Coronavirus pandemic prompts 3D Creations to auction designs

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3D Creations’ founder Ian Westbrook (left) said the company faced going bankrupt unless it ceased its workshop operation

A company that supplied props to shows including Game of Thrones is to auction its designs off after the Covid-19 pandemic forced it to stop production.

3D Creations, based in Gorleston, Norfolk, said the suspension of live theatre and entertainment had left it without any new orders since March.

An online auction will begin at 12:00 BST on Thursday and run until 26 August with between 250 and 350 lots.

Founder Ian Westbrook said the firm’s “biggest year had become its worst”.

Prior to the pandemic, 3D Creations was set to create and build the set for a major Christmas-set film with an international all-star cast at Pinewood studios.

Mr Westbrook, who has also designed arena concert sets for the likes of Iron Maiden, Robbie Williams, Westlife, Blur, Peter Gabriel and the Spice Girls, said the company would have gone bankrupt without change.

“We were going to go out of business by Christmas,” he said. “I decided rather than do that, I would retire and pull the plug.

“In June I made 10 staff redundant and gave up the lease to our workshop.”

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A range of sets and equipment from the firms workshop will also go before auction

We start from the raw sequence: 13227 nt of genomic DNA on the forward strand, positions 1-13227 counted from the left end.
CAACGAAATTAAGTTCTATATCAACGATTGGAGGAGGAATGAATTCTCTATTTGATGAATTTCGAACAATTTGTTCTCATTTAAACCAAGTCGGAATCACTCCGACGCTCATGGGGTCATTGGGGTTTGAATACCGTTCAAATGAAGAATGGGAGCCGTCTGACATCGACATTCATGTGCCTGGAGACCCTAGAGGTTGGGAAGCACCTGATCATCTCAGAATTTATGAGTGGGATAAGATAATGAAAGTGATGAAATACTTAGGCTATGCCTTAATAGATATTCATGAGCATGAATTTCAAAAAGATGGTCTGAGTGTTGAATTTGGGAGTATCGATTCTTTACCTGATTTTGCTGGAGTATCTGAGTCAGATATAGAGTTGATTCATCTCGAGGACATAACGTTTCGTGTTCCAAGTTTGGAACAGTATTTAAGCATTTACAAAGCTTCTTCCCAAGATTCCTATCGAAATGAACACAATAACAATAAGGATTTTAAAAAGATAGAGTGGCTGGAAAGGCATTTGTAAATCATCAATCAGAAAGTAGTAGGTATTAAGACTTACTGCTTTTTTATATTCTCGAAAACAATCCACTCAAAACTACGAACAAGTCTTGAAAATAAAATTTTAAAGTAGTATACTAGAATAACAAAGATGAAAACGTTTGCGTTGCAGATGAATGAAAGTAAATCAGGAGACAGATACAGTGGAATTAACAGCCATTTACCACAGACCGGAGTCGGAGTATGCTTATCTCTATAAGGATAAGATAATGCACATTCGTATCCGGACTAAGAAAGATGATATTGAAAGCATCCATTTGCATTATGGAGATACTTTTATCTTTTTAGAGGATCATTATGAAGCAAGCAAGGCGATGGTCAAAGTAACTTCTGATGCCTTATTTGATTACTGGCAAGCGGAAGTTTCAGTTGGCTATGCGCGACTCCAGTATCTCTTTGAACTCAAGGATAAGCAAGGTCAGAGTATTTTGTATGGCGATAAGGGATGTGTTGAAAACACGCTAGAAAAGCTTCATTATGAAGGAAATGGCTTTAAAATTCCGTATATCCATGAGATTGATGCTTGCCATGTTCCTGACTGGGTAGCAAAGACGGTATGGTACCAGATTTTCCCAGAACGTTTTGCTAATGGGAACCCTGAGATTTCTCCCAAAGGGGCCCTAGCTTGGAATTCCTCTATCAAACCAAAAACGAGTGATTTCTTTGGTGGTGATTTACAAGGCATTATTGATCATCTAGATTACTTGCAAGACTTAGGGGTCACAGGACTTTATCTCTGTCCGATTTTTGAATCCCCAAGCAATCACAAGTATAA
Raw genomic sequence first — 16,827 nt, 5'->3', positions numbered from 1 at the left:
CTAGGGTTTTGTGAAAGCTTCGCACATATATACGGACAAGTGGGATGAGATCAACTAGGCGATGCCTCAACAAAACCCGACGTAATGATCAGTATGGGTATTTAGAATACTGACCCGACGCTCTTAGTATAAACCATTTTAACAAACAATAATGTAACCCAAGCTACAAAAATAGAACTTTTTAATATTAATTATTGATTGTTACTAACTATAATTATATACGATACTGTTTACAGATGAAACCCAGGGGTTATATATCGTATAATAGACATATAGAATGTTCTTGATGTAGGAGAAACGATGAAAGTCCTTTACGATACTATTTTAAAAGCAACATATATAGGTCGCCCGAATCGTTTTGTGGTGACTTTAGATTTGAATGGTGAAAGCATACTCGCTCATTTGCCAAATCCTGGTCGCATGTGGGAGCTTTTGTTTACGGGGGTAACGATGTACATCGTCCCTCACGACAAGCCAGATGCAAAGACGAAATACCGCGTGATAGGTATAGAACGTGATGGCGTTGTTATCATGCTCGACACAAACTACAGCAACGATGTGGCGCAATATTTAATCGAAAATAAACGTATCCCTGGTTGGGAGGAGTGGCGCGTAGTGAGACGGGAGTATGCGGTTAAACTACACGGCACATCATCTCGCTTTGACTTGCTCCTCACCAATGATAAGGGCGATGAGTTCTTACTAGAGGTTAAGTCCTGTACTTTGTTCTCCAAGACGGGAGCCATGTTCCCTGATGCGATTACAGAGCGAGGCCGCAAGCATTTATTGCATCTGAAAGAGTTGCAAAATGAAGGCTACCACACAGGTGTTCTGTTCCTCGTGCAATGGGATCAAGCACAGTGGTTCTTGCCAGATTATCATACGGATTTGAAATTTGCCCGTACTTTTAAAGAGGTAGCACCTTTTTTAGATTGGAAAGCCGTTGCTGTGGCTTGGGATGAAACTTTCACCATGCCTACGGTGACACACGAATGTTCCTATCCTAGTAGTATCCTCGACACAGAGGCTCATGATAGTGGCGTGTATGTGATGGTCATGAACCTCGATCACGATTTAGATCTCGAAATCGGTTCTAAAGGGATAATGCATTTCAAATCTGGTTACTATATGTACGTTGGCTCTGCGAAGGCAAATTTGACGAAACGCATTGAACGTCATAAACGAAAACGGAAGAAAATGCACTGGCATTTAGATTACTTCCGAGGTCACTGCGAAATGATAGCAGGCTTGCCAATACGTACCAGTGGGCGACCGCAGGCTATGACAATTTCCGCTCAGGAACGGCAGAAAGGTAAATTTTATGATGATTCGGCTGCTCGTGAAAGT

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Gorleston-based 3D creations was established in 1985 but its founder called 2020 the “worst year”

But while the company – founded in 1985 – will no longer operate a workshop, it said it would continue to operate by offering “drawings and virtual models” for the corporate sector.

As well as making props for Game of Thrones, the company’s designs and sets had also been used on Channel 4’s Misfits, shows on cruise liners and four royal commissions including the Queen’s Diamond Jubilee Concert.

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Remote-controlled dragon eggs as seen on HBO’s Game of Thrones series will be among the lots on offer

Items due to be auctioned by GJ Wisdom and Co Auctioneers include Animated dragon eggs used on the set of HBO fantasy epic Game of Thrones.

Auctioneer Garry Wisdom said he expected the items on offer to have a “wide appeal” to the arts industry, other design workshops and schools.

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